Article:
U.S. and Poland to Sign Air Force Base Deal

Discussion in 'Americas' started by Someoneforyou, Jun 2, 2011.

  1. Someoneforyou

    Someoneforyou Regular Member

    Joined:
    Jan 26, 2011
    Messages:
    990
    Likes Received:
    51
    U.S., Poland to seal airforce deal: White House
    Poland - 27 may 2011

    WARSAW – President Barack Obama and Polish Prime Minister Donald Tusk will announce a deal on Saturday to set up a U.S. air detachment to serve warplanes that will rotate through Poland, the White House said on Friday.

    Earlier, Obama began a two-day visit to Warsaw that will include bilateral talks on energy and military cooperation as well as a meeting with nearly 20 heads of state from central and eastern Europe.

    Poland, a NATO ally since 1999, has long been pressing for a permanent U.S. military presence on its soil as a clear security guarantee, especially in the face of a more assertive Russia.

    "We are going to announce tomorrow the conclusion of the agreement to establish an aviation detachment in Poland that will allow for our two air forces to cooperate in training the Poles to utilize the American aircraft that they purchased -- F-16s and C-130s," Liz Sherwood-Randall, a senior White House national security official, said on board Air Force One.

    "What we will be doing is rotating trainers and aircraft to Poland so that they can become more inter-operable with NATO," Sherwood-Randall told reporters. "It will be a small permanent presence on the ground and then a rotational presence that will be more substantial."

    The United States has already deployed a Patriot battery in Poland on a rotational basis and Warsaw also expects to host SM-3 interceptors on its soil as part of a new U.S. missile defense plan that is due to be implemented in stages till 2020.



    Source: Reuters
     
  2.  
  3. Someoneforyou

    Someoneforyou Regular Member

    Joined:
    Jan 26, 2011
    Messages:
    990
    Likes Received:
    51
    Poland, U.S. Strike Deal on Air Force Deployment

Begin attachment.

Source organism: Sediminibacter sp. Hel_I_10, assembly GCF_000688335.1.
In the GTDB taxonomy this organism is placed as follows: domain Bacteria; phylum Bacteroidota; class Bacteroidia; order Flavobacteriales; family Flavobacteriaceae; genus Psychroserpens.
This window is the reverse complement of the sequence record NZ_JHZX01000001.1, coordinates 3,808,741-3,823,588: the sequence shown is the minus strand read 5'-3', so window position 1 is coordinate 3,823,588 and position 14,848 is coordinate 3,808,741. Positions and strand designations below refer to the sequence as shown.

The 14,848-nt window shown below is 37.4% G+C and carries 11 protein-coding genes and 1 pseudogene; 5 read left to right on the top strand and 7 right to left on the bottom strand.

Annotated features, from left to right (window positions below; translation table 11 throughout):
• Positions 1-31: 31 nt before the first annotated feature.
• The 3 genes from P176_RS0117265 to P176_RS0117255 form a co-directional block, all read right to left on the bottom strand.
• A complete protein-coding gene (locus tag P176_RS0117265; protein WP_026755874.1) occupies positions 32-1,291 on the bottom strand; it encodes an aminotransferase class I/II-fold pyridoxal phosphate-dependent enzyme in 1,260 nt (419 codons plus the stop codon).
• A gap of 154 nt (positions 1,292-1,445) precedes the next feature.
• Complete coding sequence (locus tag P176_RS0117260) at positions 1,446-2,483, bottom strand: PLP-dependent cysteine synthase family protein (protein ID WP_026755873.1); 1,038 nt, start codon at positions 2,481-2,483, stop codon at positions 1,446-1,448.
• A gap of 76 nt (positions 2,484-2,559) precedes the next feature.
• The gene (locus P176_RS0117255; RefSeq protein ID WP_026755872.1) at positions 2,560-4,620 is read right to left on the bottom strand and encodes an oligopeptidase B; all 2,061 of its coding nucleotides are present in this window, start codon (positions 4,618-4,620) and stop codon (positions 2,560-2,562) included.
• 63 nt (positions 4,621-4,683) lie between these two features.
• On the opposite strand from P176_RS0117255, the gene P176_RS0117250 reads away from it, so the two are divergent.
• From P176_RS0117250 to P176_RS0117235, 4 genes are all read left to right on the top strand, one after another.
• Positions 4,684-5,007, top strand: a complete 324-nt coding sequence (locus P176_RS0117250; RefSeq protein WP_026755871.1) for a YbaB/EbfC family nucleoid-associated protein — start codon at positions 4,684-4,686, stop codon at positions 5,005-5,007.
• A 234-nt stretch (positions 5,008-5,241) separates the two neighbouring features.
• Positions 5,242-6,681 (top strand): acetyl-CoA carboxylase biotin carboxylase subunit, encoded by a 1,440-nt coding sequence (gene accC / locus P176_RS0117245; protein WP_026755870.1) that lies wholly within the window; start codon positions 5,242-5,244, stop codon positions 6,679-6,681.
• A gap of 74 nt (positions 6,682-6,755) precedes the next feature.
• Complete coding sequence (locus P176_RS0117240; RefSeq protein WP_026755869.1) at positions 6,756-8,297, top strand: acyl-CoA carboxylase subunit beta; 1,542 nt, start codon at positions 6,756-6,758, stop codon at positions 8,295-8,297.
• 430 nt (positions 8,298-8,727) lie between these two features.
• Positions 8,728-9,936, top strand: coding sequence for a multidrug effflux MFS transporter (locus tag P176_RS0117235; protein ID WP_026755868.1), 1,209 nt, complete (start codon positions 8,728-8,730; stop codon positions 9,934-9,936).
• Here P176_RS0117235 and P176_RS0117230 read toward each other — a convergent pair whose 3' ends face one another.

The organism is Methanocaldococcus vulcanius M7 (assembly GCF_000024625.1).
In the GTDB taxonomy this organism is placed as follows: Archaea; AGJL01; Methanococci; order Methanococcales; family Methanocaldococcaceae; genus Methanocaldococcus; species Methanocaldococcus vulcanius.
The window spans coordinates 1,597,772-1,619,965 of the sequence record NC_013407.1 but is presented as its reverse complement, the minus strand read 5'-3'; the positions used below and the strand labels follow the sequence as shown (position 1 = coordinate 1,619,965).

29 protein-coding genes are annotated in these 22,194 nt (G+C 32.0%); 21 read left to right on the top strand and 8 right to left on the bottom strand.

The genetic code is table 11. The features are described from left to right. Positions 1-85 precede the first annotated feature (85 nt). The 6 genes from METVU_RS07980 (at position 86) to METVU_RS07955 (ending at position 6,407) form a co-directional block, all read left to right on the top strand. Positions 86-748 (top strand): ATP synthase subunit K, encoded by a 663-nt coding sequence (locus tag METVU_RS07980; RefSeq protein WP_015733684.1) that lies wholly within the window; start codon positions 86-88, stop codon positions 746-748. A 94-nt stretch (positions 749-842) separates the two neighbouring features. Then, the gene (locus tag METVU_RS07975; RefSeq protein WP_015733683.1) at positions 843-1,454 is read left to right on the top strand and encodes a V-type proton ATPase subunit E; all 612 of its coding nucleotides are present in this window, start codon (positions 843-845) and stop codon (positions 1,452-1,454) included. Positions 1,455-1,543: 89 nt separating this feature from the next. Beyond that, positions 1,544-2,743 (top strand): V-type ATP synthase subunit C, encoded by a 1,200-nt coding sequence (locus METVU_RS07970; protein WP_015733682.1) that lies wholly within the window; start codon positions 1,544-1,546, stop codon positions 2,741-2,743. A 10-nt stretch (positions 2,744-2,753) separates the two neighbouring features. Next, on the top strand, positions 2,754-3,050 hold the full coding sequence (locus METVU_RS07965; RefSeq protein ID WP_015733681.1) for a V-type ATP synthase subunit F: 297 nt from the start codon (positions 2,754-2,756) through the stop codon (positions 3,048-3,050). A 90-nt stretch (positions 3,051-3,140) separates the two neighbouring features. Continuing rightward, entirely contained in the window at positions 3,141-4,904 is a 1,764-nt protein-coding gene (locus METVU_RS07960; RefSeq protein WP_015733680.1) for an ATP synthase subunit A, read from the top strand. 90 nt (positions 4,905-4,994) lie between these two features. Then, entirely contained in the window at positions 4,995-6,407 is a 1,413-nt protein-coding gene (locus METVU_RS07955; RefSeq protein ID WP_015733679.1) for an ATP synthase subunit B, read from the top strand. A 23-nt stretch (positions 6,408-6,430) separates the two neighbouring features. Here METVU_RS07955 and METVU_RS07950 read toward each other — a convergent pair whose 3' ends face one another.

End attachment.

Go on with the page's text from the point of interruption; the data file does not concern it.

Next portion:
Poland - 13 JUNE 2011

    WARSAW, Poland - Poland has signed a deal with the United States on the deployment from 2013 of aircraft and training staff to help bolster the EU nation's military capacity, Poland's defense minister said June 13.

    "This agreement brings with something new, namely the permanent presence of American soldiers on Polish soil," minister Bogdan Klich told reporters in Warsaw after formally signing a memorandum on the deployments with the U.S. ambassador to Warsaw, Lee Feinstein.

    "In this way, it prepares the permanent presence of American troops on Polish soil around 2018, in connection with the realization of the most important project - the anti-missile shield," Klich said, referring to the anti-missile shield project which NATO has adopted as its own.

    Although Brussels and Washington insist the missile shield is to ward off threats from so-called rogue states like Iran, Moscow sees the plan a security threat.

    According to a Polish defense ministry statement the memorandum inked June 13 foresees "the rotational deployment to Poland of the U.S. multi-task F-16 aircraft and C-130 transport aircraft, supported by the U.S. Air Force's Aviation Detachment deployed on a continuous basis".

    It said there would be four annual rotations of aircraft and trainers, two of them involving F-16 fighters, with the first rotation of aircraft taking place in 2013.

    Poland has a fleet of 48 state-of-the-art F-16 aircraft, and an F-16 base located in Lask, near the western Polish city of Poznan.

    "We believe that this will become a regional hub for NATO air operations in Central Europe," Feinstein told reporters.

    "This aviation detachment also has an important consequence for future regional cooperation with our other NATO allies working together with Poland and the United States and even with other partners," Feinstein said, without naming the partners in question.

    Last week, fighter jets from NATO members Poland and Turkey became the alliance's first ever aircraft to team up with Russian jets in an unprecedented joint Russia-NATO anti-terrorism exercise aimed at preventing attacks such as the Sept. 11, 2001, strikes in the United States.

    Last year also saw the first three rotations of unarmed training batteries of U.S. Patriot missiles in Poland, which Warsaw's Cold War-era master Moscow slammed. Four rotations are planned this year.

    Ex-communist countries such as Poland that have joined NATO since the alliance began expanding in eastern Europe in 1999 see U.S. ties as their main security bulwark and have contributed troops in return.

    Poland sent forces to Iraq as part of former U.S. President George W. Bush's "coalition of the willing" and is a major contributor in Afghanistan.



    Source: AFP
     

Share This Page